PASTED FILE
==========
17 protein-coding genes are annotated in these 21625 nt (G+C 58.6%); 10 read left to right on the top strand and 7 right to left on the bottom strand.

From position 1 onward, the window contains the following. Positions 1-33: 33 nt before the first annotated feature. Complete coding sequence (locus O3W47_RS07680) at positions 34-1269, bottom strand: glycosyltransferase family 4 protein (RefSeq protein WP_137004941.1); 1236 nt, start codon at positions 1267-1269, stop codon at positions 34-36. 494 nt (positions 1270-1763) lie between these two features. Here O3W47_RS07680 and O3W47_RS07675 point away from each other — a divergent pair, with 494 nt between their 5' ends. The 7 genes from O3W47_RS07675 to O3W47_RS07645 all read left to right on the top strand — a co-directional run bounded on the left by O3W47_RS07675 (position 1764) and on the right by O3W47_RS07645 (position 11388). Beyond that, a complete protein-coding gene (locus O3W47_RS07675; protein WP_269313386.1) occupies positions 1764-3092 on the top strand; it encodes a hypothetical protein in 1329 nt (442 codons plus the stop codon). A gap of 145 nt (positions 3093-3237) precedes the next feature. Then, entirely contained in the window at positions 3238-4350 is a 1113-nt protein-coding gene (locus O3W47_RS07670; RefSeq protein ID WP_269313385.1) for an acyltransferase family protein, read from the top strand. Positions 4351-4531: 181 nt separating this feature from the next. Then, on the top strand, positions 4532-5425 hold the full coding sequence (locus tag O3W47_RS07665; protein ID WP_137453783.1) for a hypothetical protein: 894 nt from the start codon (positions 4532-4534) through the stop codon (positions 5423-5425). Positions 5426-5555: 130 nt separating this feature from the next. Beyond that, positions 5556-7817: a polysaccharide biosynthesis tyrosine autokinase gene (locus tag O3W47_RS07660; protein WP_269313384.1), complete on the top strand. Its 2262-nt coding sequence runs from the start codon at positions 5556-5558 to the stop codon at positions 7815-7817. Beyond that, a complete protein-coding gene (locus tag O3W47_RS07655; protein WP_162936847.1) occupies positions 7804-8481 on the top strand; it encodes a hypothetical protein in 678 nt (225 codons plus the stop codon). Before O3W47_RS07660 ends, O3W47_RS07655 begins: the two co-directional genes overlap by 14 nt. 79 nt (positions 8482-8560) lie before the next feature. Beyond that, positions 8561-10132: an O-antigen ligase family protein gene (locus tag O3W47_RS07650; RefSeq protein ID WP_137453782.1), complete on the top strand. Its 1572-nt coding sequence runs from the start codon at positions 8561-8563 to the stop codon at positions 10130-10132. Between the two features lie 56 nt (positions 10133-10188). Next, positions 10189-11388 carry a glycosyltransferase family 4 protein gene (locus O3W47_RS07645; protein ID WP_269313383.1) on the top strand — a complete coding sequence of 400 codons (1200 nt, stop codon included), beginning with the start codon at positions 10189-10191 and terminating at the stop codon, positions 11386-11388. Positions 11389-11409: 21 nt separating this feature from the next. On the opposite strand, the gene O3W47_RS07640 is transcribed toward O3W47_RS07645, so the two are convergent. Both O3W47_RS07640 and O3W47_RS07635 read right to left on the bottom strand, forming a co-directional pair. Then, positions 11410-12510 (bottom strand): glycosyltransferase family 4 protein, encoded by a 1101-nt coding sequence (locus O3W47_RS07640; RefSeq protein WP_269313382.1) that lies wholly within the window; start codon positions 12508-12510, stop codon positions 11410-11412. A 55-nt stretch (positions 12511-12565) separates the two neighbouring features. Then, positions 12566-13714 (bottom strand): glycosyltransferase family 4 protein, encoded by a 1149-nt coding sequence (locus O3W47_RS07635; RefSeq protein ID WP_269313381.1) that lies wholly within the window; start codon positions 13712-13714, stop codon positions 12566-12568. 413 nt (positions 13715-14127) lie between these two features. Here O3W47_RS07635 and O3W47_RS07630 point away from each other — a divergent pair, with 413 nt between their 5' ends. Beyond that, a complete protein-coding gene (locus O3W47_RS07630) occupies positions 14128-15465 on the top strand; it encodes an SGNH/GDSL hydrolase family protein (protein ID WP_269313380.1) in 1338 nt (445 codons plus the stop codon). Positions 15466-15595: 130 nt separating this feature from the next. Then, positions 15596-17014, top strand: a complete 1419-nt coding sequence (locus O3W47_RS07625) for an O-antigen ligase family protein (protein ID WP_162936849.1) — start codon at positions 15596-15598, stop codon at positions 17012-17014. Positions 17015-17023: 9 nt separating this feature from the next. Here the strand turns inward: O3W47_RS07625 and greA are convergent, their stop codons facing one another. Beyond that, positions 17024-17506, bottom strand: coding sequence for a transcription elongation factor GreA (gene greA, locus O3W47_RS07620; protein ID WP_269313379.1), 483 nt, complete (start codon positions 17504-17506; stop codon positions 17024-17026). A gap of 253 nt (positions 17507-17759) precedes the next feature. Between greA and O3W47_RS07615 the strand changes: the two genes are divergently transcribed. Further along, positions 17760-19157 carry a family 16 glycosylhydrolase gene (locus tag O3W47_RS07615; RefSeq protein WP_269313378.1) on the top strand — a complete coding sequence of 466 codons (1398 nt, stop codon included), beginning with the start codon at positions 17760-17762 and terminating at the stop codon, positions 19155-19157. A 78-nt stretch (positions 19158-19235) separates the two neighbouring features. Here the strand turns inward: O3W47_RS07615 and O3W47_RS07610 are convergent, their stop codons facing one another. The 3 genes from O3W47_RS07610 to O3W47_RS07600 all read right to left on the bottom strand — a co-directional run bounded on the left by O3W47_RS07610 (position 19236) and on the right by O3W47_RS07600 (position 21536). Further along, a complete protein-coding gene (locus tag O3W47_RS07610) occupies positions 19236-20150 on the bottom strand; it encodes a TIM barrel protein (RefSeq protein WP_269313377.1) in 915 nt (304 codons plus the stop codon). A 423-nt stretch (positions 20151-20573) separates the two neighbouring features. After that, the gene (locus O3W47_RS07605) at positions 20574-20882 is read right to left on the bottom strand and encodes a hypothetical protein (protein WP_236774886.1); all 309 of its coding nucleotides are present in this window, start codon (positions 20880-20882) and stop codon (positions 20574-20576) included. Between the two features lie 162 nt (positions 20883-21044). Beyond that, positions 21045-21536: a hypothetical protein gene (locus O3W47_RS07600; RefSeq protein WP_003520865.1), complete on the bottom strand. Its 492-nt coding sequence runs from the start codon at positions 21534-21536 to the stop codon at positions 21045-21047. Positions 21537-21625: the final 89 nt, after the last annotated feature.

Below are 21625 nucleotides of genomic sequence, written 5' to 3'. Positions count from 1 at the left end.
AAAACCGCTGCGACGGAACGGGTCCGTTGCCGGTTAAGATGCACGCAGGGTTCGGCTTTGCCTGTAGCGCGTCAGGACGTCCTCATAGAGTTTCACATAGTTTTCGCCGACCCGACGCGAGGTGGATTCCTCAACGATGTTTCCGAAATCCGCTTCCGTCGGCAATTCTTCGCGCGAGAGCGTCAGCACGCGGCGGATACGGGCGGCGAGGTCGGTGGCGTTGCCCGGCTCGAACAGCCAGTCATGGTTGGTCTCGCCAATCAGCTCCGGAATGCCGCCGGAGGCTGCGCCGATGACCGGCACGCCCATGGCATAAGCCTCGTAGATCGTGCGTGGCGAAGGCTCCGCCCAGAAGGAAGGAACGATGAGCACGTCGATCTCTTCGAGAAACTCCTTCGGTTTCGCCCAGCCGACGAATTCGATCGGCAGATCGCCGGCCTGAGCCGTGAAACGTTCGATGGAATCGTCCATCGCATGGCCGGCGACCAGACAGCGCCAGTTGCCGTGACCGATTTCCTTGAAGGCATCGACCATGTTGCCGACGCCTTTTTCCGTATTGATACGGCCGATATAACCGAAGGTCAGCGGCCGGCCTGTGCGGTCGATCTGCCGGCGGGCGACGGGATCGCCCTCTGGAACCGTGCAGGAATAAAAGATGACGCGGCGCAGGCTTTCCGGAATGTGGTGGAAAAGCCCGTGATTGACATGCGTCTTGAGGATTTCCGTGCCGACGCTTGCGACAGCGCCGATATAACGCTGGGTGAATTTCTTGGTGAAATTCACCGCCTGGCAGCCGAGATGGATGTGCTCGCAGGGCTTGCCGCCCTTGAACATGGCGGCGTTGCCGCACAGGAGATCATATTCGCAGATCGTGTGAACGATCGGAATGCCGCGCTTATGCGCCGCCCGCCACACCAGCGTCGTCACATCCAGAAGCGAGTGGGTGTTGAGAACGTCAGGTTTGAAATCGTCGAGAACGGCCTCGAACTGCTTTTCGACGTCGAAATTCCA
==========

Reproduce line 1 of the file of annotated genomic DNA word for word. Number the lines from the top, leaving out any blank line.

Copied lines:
17 protein-coding genes are annotated in these 21625 nt (G+C 58.6%); 10 read left to right on the top strand and 7 right to left on the bottom strand.